Loughborough University
Leicestershire, UK
LE11 3TU
+44 (0)1509 263171
Loughborough University

Loughborough University Institutional Repository

Please use this identifier to cite or link to this item: https://dspace.lboro.ac.uk/2134/27352

Title: Environmental differences between sites control the diet and nutrition of the carnivorous plant Drosera rotundifolia
Authors: Cook, Joni L.
Newton, Jason
Millett, Jonathan
Keywords: Atmospheric nitrogen deposition
Carnivorous plant
Drosera rotundifolia
Resource availability
Stable isotopes
Issue Date: 2018
Publisher: Springer Verlag (© The authors)
Citation: COOK, J.L., NEWTON, J. and MILLETT, J., 2018. Environmental differences between sites control the diet and nutrition of the carnivorous plant Drosera rotundifolia. Plant and Soil, 423 (1–2), pp.41–58
Abstract: Background and Aims Carnivorous plants are sensitive to small changes in resource availability, but few previous studies have examined how differences in nutrient and prey availability affect investment in and the benefit of carnivory. We studied the impact of site-level differences in resource availability on ecophysiological traits of carnivory for Drosera rotundifolia L. Methods We measured prey availability, investment in carnivory (leaf stickiness), prey capture and diet of plants growing in two bogs with differences in N deposition and plant available N: Cors Fochno (0.62 g m⁻² yr⁻¹, 353 µg l⁻¹), Whixall Moss (1.37 g m⁻² yr⁻¹, 1505 µg l⁻¹). The total N amount per plant and the contributions of prey/root N to the plants’ N budget were calculated using a single isotope natural abundance method. Results Plants at Whixall Moss invested less in carnivory, were less likely to capture prey, and were less reliant on prey-derived N (25.5% compared with 49.4%). Actual prey capture did not differ between sites. Diet composition differed – Cors Fochno plants captured 62% greater proportions of Diptera. Conclusions Our results show site-level differences in plant diet and nutrition consistent with differences in resource availability. Similarity in actual prey capture may be explained by differences in leaf stickiness and prey abundance.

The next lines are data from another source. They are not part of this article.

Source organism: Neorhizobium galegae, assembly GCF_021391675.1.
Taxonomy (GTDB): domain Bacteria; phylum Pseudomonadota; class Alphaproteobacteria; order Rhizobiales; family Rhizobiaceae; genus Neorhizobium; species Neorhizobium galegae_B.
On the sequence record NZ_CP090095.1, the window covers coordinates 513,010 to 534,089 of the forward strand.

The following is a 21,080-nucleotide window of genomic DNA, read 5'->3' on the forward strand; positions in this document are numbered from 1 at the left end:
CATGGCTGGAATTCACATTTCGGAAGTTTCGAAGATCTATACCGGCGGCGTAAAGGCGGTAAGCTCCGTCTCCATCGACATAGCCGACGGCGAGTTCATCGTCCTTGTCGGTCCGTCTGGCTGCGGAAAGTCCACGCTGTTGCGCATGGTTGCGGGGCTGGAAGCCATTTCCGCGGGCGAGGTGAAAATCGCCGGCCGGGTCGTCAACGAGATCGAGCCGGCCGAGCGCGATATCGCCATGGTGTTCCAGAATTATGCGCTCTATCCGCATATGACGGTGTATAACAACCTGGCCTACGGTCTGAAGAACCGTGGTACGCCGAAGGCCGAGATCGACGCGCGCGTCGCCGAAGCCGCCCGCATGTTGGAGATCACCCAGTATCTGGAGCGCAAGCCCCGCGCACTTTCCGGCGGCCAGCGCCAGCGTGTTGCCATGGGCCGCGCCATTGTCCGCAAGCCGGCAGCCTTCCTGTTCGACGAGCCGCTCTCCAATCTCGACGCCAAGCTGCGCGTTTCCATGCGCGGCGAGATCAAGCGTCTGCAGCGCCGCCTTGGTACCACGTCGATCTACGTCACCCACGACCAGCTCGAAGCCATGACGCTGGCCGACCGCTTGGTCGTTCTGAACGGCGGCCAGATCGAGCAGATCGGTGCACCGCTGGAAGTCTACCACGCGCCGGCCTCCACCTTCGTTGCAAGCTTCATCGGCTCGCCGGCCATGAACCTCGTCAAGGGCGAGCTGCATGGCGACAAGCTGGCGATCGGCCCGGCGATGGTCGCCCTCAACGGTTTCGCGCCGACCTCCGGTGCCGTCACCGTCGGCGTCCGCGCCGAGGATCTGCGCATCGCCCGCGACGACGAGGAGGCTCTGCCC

Description: This article has been published as Open Access by Springer. It is distributed under the terms of the Creative Commons Attribution 4.0 International License (http://creativecommons.org/licenses/by/4.0/), which permits unrestricted use, distribution, and reproduction in any medium, provided you give appropriate credit to the original author(s) and the source, provide a link to the Creative Commons license, and indicate if changes were made.
Sponsor: UK Natural Environment Research Council through the Life Science Mass Spectrometry Facility (Grant number EK188-15/11)
Version: Published
DOI: 10.1007/s11104-017-3484-6
URI: https://dspace.lboro.ac.uk/2134/27352
Publisher Link: https://doi.org/10.1007/s11104-017-3484-6
ISSN: 0032-079X
Appears in Collections:Published Articles (Geography and Environment)

Files associated with this item:

File Description SizeFormat
10.1007_s11104-017-3484-6.pdfPublished version1.08 MBAdobe PDFView/Open


SFX Query

Items in DSpace are protected by copyright, with all rights reserved, unless otherwise indicated.